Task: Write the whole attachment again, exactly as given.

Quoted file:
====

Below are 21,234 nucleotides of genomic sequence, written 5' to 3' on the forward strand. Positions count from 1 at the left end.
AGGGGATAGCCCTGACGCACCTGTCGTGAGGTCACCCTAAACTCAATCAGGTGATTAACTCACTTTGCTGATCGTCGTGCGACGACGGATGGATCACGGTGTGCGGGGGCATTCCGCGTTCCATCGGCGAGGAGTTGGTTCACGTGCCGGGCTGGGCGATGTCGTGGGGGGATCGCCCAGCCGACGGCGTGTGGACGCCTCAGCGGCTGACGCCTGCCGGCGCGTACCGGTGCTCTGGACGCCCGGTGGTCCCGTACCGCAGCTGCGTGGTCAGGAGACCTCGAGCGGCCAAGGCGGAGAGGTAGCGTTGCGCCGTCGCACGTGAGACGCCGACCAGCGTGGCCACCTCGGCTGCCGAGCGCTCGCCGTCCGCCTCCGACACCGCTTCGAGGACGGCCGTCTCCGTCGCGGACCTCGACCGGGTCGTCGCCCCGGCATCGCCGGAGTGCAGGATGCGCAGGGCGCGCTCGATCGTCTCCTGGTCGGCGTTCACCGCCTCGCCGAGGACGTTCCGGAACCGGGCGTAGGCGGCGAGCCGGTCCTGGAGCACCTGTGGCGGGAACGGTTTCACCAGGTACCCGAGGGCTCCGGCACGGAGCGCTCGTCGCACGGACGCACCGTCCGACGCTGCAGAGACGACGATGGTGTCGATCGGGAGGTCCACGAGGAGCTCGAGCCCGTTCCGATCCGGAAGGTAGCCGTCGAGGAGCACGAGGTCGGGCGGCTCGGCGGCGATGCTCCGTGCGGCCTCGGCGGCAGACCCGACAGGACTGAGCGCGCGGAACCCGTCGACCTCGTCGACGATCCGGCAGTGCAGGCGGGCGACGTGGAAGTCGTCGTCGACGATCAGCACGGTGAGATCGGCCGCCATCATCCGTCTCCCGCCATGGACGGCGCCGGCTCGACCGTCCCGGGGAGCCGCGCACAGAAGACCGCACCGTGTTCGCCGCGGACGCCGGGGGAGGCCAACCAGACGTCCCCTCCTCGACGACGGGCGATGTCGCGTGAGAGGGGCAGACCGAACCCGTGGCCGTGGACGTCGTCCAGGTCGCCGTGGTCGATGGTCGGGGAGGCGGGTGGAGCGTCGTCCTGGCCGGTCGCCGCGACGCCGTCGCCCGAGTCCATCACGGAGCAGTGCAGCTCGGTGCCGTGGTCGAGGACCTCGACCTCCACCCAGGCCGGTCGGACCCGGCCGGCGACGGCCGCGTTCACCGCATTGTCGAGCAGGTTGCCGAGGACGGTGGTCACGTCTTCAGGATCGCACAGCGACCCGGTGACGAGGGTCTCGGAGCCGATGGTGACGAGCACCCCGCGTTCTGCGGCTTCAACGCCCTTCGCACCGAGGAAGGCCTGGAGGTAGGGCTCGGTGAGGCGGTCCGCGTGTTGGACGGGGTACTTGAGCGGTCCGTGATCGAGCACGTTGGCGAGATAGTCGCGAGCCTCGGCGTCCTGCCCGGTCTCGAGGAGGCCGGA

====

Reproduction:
Below are 21,234 nucleotides of genomic sequence, written 5' to 3' on the forward strand. Positions count from 1 at the left end.
AGGGGATAGCCCTGACGCACCTGTCGTGAGGTCACCCTAAACTCAATCAGGTGATTAACTCACTTTGCTGATCGTCGTGCGACGACGGATGGATCACGGTGTGCGGGGGCATTCCGCGTTCCATCGGCGAGGAGTTGGTTCACGTGCCGGGCTGGGCGATGTCGTGGGGGGATCGCCCAGCCGACGGCGTGTGGACGCCTCAGCGGCTGACGCCTGCCGGCGCGTACCGGTGCTCTGGACGCCCGGTGGTCCCGTACCGCAGCTGCGTGGTCAGGAGACCTCGAGCGGCCAAGGCGGAGAGGTAGCGTTGCGCCGTCGCACGTGAGACGCCGACCAGCGTGGCCACCTCGGCTGCCGAGCGCTCGCCGTCCGCCTCCGACACCGCTTCGAGGACGGCCGTCTCCGTCGCGGACCTCGACCGGGTCGTCGCCCCGGCATCGCCGGAGTGCAGGATGCGCAGGGCGCGCTCGATCGTCTCCTGGTCGGCGTTCACCGCCTCGCCGAGGACGTTCCGGAACCGGGCGTAGGCGGCGAGCCGGTCCTGGAGCACCTGTGGCGGGAACGGTTTCACCAGGTACCCGAGGGCTCCGGCACGGAGCGCTCGTCGCACGGACGCACCGTCCGACGCTGCAGAGACGACGATGGTGTCGATCGGGAGGTCCACGAGGAGCTCGAGCCCGTTCCGATCCGGAAGGTAGCCGTCGAGGAGCACGAGGTCGGGCGGCTCGGCGGCGATGCTCCGTGCGGCCTCGGCGGCAGACCCGACAGGACTGAGCGCGCGGAACCCGTCGACCTCGTCGACGATCCGGCAGTGCAGGCGGGCGACGTGGAAGTCGTCGTCGACGATCAGCACGGTGAGATCGGCCGCCATCATCCGTCTCCCGCCATGGACGGCGCCGGCTCGACCGTCCCGGGGAGCCGCGCACAGAAGACCGCACCGTGTTCGCCGCGGACGCCGGGGGAGGCCAACCAGACGTCCCCTCCTCGACGACGGGCGATGTCGCGTGAGAGGGGCAGACCGAACCCGTGGCCGTGGACGTCGTCCAGGTCGCCGTGGTCGATGGTCGGGGAGGCGGGTGGAGCGTCGTCCTGGCCGGTCGCCGCGACGCCGTCGCCCGAGTCCATCACGGAGCAGTGCAGCTCGGTGCCGTGGTCGAGGACCTCGACCTCCACCCAGGCCGGTCGGACCCGGCCGGCGACGGCCGCGTTCACCGCATTGTCGAGCAGGTTGCCGAGGACGGTGGTCACGTCTTCAGGATCGCACAGCGACCCGGTGACGAGGGTCTCGGAGCCGATGGTGACGAGCACCCCGCGTTCTGCGGCTTCAACGCCCTTCGCACCGAGGAAGGCCTGGAGGTAGGGCTCGGTGAGGCGGTCCGCGTGTTGGACGGGGTACTTGAGCGGTCCGTGATCGAGCACGTTGGCGAGATAGTCGCGAGCCTCGGCGTCCTGCCCGGTCTCGAGGAGGCCGGA